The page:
In the latest information on Malaysia Linda Lakhdhir reports how Malaysia’s Government is criminalizing speech. The article is published by Human Rights Watch. Here is an excerpt:
On the evening of Friday, April 23, seven police officers broke down the door of graphic artist Fahmi Reza’s home, arrested him, and took him to the police station for questioning. His alleged crime? Creating a jealousy-themed Spotify playlist in a satirical response to a controversial tweet by Malaysia’s queen.
Although he was released on bail after 24 hours, he is being investigated under Malaysia’s notorious Sedition Act, which criminalises any speech with a tendency to “excite disaffection” against or “bring into hatred or contempt” members of Malaysia’s royalty.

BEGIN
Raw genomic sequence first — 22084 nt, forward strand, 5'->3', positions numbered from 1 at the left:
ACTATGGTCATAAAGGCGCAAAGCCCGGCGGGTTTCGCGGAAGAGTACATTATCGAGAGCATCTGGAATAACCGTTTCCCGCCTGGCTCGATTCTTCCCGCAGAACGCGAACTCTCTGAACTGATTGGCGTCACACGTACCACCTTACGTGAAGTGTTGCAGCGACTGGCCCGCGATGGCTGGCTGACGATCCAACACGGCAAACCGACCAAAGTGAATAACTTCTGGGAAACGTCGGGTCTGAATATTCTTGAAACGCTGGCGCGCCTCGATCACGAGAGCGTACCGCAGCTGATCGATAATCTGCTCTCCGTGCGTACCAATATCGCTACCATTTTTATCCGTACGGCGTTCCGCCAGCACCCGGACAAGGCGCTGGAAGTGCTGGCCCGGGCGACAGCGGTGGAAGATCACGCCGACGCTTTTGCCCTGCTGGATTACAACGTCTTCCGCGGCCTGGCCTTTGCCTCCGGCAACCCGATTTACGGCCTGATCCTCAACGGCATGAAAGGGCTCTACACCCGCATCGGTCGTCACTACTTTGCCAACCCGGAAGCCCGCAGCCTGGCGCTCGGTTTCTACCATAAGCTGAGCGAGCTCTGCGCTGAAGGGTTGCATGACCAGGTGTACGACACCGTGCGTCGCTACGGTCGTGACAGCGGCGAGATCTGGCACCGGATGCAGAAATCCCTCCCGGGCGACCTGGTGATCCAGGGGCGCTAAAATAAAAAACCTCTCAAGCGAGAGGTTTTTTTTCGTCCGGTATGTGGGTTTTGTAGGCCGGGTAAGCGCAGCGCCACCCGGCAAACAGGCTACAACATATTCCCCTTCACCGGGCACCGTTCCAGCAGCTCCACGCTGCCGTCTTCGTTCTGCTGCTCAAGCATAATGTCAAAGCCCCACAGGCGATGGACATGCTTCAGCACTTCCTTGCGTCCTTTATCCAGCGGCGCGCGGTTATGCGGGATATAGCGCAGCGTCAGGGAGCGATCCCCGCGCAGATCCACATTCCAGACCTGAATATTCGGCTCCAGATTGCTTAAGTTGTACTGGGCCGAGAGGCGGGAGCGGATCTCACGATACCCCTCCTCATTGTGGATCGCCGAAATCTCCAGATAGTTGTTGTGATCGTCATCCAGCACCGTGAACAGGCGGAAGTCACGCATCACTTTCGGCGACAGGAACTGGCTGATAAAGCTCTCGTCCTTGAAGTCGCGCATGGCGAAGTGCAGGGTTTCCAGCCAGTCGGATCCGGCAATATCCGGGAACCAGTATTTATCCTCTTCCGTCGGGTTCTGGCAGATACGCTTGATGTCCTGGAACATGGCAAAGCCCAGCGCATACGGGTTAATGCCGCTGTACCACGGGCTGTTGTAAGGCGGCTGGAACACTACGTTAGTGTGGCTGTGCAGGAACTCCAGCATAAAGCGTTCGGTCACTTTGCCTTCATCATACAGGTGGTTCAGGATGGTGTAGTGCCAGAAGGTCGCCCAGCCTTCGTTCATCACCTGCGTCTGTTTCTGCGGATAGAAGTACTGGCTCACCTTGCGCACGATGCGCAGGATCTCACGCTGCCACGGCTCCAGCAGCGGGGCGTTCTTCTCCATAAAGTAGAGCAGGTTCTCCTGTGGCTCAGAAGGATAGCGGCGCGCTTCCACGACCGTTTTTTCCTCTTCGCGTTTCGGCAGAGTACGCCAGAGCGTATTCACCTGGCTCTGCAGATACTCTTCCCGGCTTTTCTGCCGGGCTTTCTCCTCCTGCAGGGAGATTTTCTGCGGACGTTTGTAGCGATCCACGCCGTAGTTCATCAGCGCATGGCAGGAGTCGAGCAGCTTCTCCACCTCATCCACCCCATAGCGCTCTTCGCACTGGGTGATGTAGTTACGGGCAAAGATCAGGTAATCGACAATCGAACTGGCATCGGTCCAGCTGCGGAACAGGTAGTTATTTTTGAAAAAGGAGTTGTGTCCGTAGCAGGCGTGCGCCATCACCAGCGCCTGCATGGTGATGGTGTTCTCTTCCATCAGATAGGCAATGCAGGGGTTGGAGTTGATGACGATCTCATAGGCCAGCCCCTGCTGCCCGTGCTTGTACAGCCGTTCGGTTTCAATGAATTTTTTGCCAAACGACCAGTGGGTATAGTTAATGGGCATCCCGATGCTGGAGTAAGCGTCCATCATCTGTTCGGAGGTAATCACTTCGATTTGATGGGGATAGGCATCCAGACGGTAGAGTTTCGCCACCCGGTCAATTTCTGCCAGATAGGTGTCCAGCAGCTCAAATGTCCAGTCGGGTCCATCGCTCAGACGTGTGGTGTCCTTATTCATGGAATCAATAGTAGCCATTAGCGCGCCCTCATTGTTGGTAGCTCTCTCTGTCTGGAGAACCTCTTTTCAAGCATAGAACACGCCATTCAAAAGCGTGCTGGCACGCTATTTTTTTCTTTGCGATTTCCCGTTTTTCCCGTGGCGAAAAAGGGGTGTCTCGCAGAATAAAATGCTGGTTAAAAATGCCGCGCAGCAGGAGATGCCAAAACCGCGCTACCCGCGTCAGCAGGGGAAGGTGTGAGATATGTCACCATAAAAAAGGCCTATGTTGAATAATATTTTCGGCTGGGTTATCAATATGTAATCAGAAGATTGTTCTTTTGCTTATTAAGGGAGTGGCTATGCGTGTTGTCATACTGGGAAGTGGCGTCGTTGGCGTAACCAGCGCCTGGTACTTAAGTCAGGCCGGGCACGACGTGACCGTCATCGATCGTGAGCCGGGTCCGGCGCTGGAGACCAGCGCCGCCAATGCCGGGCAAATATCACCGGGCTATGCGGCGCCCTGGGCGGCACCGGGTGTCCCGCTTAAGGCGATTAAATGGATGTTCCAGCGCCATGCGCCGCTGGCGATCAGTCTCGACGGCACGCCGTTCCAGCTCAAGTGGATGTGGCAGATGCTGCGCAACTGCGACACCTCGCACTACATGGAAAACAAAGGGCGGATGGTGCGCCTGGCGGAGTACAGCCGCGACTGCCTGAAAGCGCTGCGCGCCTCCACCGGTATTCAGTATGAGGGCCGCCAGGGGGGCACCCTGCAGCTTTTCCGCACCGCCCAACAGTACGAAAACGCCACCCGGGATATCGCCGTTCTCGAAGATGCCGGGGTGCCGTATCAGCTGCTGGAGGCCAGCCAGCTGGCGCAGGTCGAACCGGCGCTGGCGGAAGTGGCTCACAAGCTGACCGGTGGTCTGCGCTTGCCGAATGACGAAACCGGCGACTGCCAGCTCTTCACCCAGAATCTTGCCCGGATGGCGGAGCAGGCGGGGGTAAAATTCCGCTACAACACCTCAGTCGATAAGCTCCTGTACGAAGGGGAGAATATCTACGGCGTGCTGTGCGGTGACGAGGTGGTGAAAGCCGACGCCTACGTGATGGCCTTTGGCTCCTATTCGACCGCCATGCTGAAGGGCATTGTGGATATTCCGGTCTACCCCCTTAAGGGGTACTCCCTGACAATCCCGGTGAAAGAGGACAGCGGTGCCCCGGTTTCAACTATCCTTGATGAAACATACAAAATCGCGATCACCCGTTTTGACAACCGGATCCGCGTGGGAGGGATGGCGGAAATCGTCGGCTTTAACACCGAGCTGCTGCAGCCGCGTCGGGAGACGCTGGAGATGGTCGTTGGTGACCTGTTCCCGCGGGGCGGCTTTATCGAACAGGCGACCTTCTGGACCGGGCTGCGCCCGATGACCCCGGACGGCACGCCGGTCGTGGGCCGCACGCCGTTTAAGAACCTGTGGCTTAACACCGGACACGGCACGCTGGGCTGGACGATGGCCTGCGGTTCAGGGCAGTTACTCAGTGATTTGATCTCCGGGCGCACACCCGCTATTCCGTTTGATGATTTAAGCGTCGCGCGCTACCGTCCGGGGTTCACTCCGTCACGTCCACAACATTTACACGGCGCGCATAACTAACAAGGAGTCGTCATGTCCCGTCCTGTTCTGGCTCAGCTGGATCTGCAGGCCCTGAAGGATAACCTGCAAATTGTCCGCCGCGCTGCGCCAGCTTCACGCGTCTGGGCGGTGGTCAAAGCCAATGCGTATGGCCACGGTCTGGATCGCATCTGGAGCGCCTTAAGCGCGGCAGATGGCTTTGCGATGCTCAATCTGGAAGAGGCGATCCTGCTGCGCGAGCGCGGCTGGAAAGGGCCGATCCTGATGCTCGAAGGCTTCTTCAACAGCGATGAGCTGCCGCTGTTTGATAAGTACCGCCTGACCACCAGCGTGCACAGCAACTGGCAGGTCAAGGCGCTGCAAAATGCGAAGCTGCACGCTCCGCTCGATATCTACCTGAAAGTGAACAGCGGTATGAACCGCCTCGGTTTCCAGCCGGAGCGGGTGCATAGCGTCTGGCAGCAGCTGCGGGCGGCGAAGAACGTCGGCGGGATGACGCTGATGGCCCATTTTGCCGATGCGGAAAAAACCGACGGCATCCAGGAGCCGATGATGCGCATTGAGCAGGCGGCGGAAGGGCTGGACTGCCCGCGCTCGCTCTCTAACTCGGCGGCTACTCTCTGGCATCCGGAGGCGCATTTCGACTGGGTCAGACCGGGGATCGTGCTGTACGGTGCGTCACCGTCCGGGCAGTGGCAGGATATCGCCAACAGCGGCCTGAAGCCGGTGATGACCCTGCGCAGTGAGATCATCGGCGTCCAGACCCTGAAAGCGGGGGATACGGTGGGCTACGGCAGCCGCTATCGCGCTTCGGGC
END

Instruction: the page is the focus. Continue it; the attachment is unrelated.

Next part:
Those convicted of sedition face up to seven years in prison. Fahmi is also facing possible charges under a broadly worded provision of Malaysia’s Communications and Multimedia Act that has frequently been used against critics of the government or royalty. Human Rights Watch has long called for repeal or amendment of both laws.
Read the full article here.